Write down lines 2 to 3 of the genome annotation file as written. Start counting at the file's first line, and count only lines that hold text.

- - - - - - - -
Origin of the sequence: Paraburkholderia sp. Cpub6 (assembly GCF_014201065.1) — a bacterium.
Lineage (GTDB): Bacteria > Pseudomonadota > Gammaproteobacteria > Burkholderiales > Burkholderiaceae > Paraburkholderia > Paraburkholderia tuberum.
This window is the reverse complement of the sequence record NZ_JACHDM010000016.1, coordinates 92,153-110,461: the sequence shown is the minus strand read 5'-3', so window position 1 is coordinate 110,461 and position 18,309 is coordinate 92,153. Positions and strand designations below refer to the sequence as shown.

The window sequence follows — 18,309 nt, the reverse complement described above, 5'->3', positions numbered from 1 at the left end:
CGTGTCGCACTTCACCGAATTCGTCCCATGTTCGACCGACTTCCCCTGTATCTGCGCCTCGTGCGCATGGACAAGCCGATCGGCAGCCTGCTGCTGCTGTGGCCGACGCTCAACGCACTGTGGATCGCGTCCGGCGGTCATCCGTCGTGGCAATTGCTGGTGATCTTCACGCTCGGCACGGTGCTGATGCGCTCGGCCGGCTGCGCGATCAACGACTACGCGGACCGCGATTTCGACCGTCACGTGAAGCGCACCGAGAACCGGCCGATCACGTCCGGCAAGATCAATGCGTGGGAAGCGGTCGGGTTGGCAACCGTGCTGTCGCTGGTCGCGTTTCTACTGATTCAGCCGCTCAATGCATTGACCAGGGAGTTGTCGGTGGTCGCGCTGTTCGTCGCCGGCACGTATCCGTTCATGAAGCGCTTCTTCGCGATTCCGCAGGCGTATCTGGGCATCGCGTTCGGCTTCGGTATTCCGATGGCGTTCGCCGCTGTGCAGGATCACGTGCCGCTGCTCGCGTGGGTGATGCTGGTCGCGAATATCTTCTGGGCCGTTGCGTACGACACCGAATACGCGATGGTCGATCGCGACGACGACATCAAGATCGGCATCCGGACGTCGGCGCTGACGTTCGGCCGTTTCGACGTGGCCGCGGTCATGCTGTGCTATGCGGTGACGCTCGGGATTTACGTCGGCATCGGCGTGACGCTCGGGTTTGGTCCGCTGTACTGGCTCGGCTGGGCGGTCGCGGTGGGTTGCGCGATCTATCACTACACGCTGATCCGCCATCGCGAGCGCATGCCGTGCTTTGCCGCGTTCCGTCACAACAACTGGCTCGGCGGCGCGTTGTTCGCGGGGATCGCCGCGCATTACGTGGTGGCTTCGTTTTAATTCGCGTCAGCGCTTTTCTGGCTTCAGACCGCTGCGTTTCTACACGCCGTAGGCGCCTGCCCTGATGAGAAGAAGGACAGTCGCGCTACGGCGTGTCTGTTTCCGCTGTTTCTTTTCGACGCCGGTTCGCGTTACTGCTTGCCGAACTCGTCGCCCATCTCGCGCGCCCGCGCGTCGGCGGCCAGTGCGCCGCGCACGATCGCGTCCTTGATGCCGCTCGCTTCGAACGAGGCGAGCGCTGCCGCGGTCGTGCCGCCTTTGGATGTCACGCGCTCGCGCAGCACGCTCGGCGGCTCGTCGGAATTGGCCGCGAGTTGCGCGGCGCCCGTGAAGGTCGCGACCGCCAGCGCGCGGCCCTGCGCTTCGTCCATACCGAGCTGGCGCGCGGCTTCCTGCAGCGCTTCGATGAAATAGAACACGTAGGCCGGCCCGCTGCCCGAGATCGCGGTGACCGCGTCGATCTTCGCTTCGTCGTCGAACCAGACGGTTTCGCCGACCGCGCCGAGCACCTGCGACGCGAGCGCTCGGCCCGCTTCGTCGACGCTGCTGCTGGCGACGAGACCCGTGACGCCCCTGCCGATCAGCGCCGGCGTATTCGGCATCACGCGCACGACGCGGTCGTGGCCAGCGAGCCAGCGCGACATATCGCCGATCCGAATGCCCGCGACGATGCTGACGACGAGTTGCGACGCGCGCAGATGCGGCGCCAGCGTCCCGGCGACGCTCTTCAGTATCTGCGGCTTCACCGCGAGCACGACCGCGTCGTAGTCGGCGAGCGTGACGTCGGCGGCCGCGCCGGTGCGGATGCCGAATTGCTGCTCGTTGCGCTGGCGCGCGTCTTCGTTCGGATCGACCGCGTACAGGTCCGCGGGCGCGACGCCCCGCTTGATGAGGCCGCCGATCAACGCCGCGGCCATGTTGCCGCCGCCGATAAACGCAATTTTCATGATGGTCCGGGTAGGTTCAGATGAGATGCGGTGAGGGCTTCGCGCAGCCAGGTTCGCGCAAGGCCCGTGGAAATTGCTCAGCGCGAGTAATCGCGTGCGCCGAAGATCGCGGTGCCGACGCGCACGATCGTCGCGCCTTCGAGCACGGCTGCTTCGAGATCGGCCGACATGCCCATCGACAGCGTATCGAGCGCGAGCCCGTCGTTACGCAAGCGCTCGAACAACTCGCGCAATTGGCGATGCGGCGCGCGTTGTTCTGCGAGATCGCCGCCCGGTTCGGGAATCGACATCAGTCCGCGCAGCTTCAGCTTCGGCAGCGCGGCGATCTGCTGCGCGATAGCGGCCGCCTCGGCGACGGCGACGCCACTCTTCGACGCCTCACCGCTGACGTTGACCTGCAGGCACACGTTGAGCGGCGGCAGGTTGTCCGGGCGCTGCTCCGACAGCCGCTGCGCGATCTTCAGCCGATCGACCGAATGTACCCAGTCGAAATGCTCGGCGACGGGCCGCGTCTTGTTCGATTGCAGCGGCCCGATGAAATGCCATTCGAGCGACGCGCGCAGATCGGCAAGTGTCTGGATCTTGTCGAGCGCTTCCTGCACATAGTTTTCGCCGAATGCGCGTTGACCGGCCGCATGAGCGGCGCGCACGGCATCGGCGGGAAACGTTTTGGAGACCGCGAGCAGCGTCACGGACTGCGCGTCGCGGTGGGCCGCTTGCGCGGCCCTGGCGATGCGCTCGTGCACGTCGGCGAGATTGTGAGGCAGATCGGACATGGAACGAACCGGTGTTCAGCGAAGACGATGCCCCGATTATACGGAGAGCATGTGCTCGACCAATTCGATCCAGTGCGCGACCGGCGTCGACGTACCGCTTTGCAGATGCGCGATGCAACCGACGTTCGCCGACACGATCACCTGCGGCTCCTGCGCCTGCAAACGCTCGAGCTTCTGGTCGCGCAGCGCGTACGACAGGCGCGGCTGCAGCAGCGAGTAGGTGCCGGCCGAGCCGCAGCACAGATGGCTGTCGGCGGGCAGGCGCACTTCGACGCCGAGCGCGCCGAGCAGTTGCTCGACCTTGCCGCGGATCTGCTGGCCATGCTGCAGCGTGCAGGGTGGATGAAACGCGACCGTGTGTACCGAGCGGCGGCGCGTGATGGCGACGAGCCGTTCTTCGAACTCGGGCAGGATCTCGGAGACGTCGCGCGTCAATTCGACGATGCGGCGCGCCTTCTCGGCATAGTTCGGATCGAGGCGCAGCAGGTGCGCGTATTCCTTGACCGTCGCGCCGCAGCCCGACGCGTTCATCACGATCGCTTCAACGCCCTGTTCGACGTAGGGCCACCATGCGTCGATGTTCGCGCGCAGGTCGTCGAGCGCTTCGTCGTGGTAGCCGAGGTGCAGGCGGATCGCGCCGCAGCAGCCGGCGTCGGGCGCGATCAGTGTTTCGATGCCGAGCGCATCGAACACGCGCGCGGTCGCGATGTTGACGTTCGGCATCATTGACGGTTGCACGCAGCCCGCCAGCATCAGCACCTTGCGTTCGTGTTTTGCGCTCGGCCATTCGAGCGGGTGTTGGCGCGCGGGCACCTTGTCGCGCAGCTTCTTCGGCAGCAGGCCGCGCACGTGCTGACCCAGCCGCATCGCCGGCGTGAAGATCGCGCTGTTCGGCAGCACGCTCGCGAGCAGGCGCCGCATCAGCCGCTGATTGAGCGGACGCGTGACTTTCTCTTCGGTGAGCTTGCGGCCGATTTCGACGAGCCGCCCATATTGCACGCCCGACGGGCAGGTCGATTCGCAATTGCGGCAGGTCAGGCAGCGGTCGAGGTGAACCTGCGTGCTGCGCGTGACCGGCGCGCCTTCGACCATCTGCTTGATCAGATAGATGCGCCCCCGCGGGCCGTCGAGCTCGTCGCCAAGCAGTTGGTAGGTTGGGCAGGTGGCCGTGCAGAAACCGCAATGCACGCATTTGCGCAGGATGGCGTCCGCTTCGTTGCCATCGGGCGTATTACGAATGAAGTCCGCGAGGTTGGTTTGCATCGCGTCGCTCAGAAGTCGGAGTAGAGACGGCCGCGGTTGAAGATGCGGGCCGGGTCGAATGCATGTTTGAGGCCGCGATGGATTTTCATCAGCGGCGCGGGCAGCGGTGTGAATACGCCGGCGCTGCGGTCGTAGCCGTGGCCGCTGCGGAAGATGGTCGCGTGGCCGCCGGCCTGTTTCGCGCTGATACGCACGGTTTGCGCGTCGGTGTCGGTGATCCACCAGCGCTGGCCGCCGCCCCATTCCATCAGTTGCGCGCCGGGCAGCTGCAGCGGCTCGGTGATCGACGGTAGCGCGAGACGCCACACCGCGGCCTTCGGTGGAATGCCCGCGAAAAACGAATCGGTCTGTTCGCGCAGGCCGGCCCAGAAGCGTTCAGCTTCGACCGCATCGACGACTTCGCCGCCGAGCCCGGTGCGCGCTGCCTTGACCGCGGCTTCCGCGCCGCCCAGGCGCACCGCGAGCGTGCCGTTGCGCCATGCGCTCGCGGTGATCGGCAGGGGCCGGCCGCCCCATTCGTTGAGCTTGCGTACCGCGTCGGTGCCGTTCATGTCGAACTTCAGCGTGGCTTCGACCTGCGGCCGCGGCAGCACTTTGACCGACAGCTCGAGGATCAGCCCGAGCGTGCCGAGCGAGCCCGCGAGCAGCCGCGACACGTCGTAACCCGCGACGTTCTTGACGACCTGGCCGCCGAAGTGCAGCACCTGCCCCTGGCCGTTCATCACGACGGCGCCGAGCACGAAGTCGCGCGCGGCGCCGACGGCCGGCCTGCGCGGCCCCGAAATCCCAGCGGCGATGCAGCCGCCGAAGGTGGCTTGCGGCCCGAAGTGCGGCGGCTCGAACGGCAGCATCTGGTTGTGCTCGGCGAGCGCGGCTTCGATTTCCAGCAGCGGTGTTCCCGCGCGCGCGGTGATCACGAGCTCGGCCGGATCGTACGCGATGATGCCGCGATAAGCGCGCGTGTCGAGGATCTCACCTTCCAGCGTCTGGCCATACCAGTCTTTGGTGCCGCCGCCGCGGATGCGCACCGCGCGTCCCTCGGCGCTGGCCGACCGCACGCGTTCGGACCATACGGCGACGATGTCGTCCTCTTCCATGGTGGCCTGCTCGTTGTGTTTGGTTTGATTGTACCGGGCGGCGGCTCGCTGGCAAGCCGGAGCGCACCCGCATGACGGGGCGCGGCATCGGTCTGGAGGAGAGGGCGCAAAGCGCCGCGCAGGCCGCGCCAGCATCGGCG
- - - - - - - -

Lineage (GTDB): Bacteria > Pseudomonadota > Gammaproteobacteria > Burkholderiales > Burkholderiaceae > Paraburkholderia > Paraburkholderia tuberum.
This window is the reverse complement of the sequence record NZ_JACHDM010000016.1, coordinates 92,153-110,461: the sequence shown is the minus strand read 5'-3', so window position 1 is coordinate 110,461 and position 18,309 is coordinate 92,153. Positions and strand designations below refer to the sequence as shown.